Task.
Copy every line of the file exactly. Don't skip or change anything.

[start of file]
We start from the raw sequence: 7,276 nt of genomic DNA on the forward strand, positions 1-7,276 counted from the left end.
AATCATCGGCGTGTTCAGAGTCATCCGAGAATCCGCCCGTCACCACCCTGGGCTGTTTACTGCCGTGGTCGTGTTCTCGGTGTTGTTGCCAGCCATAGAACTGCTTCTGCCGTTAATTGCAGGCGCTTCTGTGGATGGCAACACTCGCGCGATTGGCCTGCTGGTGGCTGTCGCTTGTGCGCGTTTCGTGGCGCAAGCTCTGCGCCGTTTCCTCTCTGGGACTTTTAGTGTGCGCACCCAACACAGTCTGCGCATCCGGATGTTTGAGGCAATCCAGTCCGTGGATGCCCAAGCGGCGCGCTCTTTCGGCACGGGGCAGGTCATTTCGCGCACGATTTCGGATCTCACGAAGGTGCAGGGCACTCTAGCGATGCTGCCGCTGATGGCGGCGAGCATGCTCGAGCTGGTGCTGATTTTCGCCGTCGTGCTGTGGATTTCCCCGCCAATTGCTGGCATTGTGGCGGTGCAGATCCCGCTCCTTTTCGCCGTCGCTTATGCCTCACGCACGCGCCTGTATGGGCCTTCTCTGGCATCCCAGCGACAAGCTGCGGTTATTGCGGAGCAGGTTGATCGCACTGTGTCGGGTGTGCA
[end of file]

We start from the raw sequence: 7,276 nt of genomic DNA on the forward strand, positions 1-7,276 counted from the left end.
AATCATCGGCGTGTTCAGAGTCATCCGAGAATCCGCCCGTCACCACCCTGGGCTGTTTACTGCCGTGGTCGTGTTCTCGGTGTTGTTGCCAGCCATAGAACTGCTTCTGCCGTTAATTGCAGGCGCTTCTGTGGATGGCAACACTCGCGCGATTGGCCTGCTGGTGGCTGTCGCTTGTGCGCGTTTCGTGGCGCAAGCTCTGCGCCGTTTCCTCTCTGGGACTTTTAGTGTGCGCACCCAACACAGTCTGCGCATCCGGATGTTTGAGGCAATCCAGTCCGTGGATGCCCAAGCGGCGCGCTCTTTCGGCACGGGGCAGGTCATTTCGCGCACGATTTCGGATCTCACGAAGGTGCAGGGCACTCTAGCGATGCTGCCGCTGATGGCGGCGAGCATGCTCGAGCTGGTGCTGATTTTCGCCGTCGTGCTGTGGATTTCCCCGCCAATTGCTGGCATTGTGGCGGTGCAGATCCCGCTCCTTTTCGCCGTCGCTTATGCCTCACGCACGCGCCTGTATGGGCCTTCTCTGGCATCCCAGCGACAAGCTGCGGTTATTGCGGAGCAGGTTGATCGCACTGTGTCGGGTGTGCA